12. The seam clamp of claim 8, wherein said attachment means is an eye bolt or a base element of a roof bracket.

13. The seam clamp of claim 8, wherein said inner surface comprises rubber or an elastomer.

14. A seam clamp, comprising: a first jaw and second jaw, said first and second jaws each having: a top portion; an inner surface defined by a top flange and a bottom flange separated by a cavity for receiving a standing seam; and an outer surface; a clamping bracket positioned over said first and second jaws, said clamping bracket including: a base portion having a first leg and second leg, each leg positioned adjacent a respective one of said outer surfaces, an upper portion joining said legs, said upper portion positioned adjacent the top portion of said first jaw and second jaw; and an attachment means for attachment of equipment and supplies; and a securing bolt penetrating one of the first or second legs of said clamping bracket for fastening said first and second jaws together, securing said clamping bracket to said first and second jaws, and clamping said first and second jaws to the standing seam.

15. The seam clamp of claim 14, wherein the first jaw and second jaw are flexibly connected to each other.

16. The seam clamp claim 14, wherein the bottom flange comprises rubber or an elastomer.

Description:

FIELD OF INVENTION

The present invention relates to clamps. More specifically, the present invention relates to clamps attached to standing seams on metal roofs.

BACKGROUND TO THE INVENTION

Due to the rising cost of oil, metal-paneled roofs are often more economical to use than oil-based shingles. Unlike shingle roofs, metal roofs are comprised of contiguous metal panels that are joined at standing seams. These seams are typically the only point of attachment for equipment and supplies used by roof workers.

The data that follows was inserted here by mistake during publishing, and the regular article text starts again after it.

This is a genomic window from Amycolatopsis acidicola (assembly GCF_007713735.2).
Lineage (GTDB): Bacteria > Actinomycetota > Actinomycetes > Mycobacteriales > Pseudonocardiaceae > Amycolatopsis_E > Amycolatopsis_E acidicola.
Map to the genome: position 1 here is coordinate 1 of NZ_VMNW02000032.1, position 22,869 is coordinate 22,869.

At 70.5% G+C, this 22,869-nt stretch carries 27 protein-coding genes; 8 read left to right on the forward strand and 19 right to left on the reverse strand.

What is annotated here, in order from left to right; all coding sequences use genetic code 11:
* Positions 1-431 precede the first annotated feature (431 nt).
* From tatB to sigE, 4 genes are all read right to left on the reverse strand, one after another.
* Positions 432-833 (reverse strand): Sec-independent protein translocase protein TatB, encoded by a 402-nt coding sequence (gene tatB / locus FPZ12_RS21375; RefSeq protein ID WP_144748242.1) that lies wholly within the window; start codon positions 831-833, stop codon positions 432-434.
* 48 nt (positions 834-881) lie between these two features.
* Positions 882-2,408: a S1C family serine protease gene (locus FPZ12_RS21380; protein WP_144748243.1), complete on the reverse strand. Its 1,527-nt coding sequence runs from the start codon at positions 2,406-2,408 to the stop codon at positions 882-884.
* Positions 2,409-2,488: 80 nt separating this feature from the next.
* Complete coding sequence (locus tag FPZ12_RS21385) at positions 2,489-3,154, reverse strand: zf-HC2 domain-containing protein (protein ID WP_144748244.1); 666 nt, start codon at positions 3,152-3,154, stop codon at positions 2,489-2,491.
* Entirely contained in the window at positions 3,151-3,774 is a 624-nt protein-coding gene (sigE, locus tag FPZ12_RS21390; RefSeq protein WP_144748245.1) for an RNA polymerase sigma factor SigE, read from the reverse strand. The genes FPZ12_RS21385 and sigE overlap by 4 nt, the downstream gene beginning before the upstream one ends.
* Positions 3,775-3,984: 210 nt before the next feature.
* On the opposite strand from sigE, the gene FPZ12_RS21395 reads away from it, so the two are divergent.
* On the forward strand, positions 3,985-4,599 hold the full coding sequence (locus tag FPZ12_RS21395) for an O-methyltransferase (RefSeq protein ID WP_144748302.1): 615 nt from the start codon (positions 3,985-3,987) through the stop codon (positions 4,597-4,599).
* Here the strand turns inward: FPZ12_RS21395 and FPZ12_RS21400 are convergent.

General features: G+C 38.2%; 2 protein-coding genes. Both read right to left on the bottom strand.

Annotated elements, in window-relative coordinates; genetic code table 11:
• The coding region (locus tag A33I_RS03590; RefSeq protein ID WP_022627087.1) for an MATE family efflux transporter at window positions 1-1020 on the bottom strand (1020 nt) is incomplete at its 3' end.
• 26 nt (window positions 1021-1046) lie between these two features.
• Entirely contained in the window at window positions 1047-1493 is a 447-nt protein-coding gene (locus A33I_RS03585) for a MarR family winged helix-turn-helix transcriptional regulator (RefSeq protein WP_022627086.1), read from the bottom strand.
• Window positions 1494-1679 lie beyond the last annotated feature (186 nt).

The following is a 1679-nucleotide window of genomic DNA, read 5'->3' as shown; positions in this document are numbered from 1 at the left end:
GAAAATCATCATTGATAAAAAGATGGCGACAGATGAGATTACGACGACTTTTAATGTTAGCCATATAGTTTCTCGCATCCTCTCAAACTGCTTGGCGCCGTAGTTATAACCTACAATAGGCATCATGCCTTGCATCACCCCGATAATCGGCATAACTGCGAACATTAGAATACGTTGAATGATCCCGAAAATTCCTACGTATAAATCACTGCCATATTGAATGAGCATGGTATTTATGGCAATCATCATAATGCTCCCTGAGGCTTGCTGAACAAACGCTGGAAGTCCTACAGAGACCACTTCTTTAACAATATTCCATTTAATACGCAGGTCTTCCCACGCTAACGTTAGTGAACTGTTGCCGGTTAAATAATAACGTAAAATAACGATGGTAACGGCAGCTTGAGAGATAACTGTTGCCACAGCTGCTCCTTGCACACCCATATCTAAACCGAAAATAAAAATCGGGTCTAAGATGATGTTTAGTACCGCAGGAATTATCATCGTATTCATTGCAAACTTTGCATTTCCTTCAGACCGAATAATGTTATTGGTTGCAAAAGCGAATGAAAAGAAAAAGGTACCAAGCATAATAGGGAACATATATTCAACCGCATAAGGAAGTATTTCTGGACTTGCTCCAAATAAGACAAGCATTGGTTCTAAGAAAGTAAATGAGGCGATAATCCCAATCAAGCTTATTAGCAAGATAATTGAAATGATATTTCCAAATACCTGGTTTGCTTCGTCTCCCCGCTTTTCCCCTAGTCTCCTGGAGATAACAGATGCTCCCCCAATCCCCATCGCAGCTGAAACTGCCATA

Several types of clamps have been disclosed in the prior art for the attachment to standing seams of specific roofing equipment such as safety lanyards, snow-guards or wind-uplift prevention bars.

U.S. Pat. No. 6,164,033 discloses a clamp to control uplift on a metal roof. The clamp includes a mounting body having a slot extending therethrough. The clamp is attached to the metal seam by a number of blunt-nosed screws that are engaged directly to the seam, causing a permanent dent in the seams. However, the seam is disfigured permanently by bolts that attach the clamp to the seam directly; thereby leading to the breakdown of the interlocking mechanism between metal panels. This, for example, increases the likelihood of roof leakage.

U.S. Pat. No. 6,725,623 discloses a standing seam metal roof wind uplift prevention bar that employ a transverse bar to provide a structural anti-lift bracket on the roof panel. The transverse bar goes across the standing seams of the metal roof. Clamps hold the transverse bar onto the standing seams. The clamps are shaped specifically to hold the transverse bar. In addition, the clamps are attached to the standing seams with a plurality of small screws that directly engage the seams.

U.S. Pat. No. 7,013,612 discloses a two-piece clamp for standing seams. The clamp comprises a C-shaped clamp body and an insert that interfaces with the lower portion of the clamp body. The clamp is secured to the standing seam by positioning the clamp body over the seam, and tightening a screw type fastener, which compresses the standing seam against the insert. As the fastener is tightened, an indentation forms on the surface of the standing seam.